Just to explain how this process will work – each year group will be asked to make some notes on each of the questions we’ll be posing, to be fed back and collated over lunchtime. In the case of this question we’re looking to see what kind of ideas come to the front from multiple groups. We’d also like you to give some thought as to some ways that we can achieve these ideas. Should we look to the SMART model where some curriculum time is found to focus on developing skills, which are then used and further developed in individual subjects. Should we looking at a model where specific subjects have responsibility for delivering specific skills? Should we be looking to have departments work together in a more structured way? Do we collapse or rethink the timetable in some other way? All your thoughts on this would be appreciated.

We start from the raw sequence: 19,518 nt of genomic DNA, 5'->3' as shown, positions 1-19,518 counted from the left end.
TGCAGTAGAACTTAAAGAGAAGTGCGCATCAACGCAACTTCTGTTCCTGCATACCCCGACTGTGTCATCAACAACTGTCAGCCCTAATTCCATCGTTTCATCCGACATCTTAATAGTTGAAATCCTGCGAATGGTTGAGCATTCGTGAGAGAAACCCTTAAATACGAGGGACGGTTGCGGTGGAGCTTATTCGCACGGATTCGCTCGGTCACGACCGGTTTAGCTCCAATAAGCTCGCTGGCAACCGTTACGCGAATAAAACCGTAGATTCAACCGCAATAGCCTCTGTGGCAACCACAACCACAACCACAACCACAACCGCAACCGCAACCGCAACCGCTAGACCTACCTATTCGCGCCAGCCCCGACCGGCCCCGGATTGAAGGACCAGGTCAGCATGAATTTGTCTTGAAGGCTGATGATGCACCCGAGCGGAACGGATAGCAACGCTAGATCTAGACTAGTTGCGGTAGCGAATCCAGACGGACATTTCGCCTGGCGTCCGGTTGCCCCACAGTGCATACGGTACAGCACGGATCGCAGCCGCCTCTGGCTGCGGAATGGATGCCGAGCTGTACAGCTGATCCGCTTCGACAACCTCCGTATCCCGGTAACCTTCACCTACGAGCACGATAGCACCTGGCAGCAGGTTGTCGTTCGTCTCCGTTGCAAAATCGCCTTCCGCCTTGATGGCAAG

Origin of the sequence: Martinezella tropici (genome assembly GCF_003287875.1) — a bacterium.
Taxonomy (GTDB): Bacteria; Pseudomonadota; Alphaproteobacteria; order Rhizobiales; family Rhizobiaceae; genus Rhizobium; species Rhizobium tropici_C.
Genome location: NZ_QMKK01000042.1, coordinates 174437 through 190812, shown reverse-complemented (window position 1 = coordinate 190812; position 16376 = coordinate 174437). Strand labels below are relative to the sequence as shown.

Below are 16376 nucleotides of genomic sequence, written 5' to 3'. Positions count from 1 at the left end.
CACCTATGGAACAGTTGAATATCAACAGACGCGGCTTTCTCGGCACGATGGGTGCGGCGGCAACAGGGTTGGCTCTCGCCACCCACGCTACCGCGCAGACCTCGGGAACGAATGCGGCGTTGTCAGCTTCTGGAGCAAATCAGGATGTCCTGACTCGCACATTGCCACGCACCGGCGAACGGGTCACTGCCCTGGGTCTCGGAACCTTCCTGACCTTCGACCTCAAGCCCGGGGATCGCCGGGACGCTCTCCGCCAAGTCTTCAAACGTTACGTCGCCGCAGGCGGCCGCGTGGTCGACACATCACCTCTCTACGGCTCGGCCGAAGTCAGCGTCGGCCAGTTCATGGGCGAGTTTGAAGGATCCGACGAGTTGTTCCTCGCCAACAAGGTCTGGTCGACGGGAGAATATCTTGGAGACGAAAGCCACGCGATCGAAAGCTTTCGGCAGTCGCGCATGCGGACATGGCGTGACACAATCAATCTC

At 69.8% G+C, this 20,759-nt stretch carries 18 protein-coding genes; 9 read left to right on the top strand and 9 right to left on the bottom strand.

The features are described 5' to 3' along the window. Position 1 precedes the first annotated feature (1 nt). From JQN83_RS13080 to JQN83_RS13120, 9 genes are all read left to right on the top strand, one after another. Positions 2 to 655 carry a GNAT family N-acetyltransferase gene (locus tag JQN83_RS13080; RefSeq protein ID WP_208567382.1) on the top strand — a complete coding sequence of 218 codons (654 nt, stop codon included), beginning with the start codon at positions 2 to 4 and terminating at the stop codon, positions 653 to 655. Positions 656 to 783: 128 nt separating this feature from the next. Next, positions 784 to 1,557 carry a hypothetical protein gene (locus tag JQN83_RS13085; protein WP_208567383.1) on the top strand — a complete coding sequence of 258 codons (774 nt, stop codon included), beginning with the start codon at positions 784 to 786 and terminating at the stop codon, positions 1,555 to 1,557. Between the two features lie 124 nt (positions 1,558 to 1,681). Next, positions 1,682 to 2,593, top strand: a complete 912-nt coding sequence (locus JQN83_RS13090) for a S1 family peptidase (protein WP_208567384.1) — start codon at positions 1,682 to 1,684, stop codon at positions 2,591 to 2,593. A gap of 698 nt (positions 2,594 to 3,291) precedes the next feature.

One more example. Barrow In Furness went through a similar process to the one we’re currently undergoing, but on a larger scale and this is what they ended up with. Once you start listing there are tens of things we could list down as skills we’d like our students to have, but what I’m hoping to get out of today is a sense of which ones we, as a school, feel are the most important ones for our pupils. I don’t expect our list to be the same as any of these, or the same as any other school that undertakes this process.

If that’s still a little too vacuous for you, there’s this list of the then things everyone should know by the time they leave school. The questions we need to be asking is what do we want our pupils to be able to do. And then of course, how are we going to make sure that they can.